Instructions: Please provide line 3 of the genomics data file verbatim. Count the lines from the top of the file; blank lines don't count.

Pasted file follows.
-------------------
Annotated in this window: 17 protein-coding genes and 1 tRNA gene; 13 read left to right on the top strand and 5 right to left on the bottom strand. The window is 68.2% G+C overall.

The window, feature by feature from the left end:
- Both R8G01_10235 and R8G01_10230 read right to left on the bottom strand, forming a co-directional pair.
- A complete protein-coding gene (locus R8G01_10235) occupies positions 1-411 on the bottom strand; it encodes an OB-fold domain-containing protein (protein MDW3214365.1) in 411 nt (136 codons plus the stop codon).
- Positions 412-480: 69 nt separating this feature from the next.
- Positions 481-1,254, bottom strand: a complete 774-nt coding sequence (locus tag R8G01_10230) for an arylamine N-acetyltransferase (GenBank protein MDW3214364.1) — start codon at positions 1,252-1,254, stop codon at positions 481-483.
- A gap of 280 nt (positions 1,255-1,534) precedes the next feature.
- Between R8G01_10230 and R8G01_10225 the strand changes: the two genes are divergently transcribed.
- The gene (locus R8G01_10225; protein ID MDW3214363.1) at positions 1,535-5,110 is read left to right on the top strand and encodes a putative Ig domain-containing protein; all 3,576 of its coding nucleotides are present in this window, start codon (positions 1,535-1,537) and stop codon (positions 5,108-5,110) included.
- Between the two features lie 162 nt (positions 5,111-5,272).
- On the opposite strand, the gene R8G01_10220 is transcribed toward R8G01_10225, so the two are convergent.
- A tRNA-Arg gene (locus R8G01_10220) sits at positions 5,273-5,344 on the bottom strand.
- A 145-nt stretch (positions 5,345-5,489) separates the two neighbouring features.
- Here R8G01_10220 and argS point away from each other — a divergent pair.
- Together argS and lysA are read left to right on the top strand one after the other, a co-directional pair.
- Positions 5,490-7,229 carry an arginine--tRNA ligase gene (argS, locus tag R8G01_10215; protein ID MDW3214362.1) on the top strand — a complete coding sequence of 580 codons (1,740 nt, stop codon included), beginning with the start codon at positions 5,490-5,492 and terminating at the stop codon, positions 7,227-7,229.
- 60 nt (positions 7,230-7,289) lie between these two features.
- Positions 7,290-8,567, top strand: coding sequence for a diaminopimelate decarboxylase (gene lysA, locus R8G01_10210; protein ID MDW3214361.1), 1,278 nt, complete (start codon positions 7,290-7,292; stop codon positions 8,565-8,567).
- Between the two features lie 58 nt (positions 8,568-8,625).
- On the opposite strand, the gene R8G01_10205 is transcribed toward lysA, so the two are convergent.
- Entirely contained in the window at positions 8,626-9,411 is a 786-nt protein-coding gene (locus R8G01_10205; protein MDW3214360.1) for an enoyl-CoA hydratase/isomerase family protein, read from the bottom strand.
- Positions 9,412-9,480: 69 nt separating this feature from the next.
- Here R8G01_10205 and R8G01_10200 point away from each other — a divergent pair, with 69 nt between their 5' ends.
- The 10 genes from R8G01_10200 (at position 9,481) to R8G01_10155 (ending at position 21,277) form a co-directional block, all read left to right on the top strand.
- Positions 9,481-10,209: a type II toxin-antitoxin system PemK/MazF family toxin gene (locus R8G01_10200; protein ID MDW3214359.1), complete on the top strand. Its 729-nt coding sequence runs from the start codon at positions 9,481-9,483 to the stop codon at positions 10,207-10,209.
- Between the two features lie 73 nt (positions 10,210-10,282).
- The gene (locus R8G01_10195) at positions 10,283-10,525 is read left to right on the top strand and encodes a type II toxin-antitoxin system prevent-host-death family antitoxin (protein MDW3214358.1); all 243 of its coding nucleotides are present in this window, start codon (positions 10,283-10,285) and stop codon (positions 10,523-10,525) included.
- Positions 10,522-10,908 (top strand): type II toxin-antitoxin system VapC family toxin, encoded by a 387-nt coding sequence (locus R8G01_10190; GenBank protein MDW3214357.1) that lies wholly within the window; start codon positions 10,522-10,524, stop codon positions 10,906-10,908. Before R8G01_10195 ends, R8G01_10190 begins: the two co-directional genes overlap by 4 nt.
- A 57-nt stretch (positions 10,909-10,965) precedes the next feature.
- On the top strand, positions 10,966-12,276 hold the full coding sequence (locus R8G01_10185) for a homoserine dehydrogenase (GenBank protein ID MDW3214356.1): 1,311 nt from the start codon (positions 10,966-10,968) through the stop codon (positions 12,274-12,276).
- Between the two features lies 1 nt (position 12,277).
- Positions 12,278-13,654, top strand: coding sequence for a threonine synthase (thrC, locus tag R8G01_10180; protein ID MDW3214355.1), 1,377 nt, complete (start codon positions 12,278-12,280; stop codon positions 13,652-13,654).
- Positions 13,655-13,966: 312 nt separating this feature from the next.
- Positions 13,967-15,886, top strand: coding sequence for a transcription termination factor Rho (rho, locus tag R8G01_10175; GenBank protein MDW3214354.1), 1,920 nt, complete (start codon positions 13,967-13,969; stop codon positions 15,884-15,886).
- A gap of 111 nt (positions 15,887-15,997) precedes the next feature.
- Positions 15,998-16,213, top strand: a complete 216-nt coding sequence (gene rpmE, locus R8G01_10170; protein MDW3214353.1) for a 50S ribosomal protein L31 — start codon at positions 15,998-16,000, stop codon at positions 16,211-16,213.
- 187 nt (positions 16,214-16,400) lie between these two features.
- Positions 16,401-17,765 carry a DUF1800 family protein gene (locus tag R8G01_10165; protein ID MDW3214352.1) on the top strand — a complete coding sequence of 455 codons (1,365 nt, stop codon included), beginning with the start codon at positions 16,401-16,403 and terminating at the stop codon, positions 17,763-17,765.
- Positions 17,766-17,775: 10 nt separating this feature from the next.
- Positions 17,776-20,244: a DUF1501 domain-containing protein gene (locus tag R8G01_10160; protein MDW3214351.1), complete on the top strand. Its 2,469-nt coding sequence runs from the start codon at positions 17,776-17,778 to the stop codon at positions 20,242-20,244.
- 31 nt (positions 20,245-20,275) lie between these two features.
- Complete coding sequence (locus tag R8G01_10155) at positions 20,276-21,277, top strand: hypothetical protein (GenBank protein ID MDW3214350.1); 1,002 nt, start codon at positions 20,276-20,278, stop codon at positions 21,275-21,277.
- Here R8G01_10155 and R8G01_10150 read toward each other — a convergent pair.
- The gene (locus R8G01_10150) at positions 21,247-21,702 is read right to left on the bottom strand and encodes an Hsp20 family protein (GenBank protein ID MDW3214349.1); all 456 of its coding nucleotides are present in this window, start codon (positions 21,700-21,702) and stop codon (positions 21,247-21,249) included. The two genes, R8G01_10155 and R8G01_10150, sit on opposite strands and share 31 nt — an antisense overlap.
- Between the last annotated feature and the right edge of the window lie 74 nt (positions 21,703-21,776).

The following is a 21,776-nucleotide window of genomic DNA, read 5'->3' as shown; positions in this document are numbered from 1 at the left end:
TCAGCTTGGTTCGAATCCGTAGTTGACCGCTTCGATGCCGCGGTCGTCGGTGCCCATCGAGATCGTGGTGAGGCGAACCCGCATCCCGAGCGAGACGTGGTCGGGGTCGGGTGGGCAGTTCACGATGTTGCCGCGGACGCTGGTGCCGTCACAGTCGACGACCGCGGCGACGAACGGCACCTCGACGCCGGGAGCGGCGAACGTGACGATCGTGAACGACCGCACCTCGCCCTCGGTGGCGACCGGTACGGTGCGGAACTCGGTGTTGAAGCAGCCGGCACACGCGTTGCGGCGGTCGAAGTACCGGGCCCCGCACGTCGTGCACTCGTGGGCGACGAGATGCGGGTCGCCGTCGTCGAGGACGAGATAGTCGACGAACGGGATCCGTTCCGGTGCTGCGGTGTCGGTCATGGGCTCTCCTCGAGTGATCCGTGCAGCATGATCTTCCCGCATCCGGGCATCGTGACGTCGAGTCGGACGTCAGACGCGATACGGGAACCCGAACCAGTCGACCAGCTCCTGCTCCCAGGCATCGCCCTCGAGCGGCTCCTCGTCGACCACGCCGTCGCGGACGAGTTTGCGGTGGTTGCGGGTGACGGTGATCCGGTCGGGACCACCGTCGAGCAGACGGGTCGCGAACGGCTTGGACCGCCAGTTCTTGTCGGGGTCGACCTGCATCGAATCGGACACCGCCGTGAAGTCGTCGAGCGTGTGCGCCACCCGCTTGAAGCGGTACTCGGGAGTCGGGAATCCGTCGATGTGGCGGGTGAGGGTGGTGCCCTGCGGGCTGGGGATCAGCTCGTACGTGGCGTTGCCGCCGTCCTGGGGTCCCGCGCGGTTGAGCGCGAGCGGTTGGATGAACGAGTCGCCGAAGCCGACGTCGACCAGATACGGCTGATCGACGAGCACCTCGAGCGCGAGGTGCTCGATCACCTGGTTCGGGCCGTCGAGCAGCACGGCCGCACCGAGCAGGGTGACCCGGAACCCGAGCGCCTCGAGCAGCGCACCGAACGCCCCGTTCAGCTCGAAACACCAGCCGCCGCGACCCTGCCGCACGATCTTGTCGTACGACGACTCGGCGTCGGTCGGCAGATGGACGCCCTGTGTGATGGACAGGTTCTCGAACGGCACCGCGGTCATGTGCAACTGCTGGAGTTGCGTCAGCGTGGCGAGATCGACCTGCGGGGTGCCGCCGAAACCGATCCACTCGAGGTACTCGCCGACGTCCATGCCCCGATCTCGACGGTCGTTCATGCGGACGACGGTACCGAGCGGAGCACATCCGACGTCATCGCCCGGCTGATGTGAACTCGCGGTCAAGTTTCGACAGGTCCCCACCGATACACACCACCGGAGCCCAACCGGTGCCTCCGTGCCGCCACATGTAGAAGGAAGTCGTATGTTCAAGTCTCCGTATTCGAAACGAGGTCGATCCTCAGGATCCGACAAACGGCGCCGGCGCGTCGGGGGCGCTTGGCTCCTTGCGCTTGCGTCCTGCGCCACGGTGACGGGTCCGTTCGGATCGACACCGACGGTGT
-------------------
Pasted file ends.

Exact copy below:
- Both R8G01_10235 and R8G01_10230 read right to left on the bottom strand, forming a co-directional pair.